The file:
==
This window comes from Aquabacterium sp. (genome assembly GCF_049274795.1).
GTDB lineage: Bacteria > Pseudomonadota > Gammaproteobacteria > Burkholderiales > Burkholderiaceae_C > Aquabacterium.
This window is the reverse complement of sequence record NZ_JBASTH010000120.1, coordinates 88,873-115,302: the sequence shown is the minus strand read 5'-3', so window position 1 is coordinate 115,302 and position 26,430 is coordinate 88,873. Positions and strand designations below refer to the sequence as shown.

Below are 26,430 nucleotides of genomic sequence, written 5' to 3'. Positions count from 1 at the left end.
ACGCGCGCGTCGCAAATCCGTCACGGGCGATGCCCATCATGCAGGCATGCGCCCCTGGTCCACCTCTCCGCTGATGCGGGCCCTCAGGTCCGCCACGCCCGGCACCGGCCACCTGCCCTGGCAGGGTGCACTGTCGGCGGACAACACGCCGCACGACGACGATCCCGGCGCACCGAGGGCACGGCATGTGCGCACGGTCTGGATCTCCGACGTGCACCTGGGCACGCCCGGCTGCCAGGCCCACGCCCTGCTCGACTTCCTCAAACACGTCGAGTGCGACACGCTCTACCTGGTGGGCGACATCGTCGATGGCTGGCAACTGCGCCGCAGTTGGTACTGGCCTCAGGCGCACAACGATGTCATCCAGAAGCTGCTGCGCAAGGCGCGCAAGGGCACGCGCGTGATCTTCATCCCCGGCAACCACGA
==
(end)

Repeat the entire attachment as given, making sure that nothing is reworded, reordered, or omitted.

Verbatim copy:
This window comes from Aquabacterium sp. (genome assembly GCF_049274795.1).
GTDB lineage: Bacteria > Pseudomonadota > Gammaproteobacteria > Burkholderiales > Burkholderiaceae_C > Aquabacterium.
This window is the reverse complement of sequence record NZ_JBASTH010000120.1, coordinates 88,873-115,302: the sequence shown is the minus strand read 5'-3', so window position 1 is coordinate 115,302 and position 26,430 is coordinate 88,873. Positions and strand designations below refer to the sequence as shown.

Below are 26,430 nucleotides of genomic sequence, written 5' to 3'. Positions count from 1 at the left end.
ACGCGCGCGTCGCAAATCCGTCACGGGCGATGCCCATCATGCAGGCATGCGCCCCTGGTCCACCTCTCCGCTGATGCGGGCCCTCAGGTCCGCCACGCCCGGCACCGGCCACCTGCCCTGGCAGGGTGCACTGTCGGCGGACAACACGCCGCACGACGACGATCCCGGCGCACCGAGGGCACGGCATGTGCGCACGGTCTGGATCTCCGACGTGCACCTGGGCACGCCCGGCTGCCAGGCCCACGCCCTGCTCGACTTCCTCAAACACGTCGAGTGCGACACGCTCTACCTGGTGGGCGACATCGTCGATGGCTGGCAACTGCGCCGCAGTTGGTACTGGCCTCAGGCGCACAACGATGTCATCCAGAAGCTGCTGCGCAAGGCGCGCAAGGGCACGCGCGTGATCTTCATCCCCGGCAACCACGA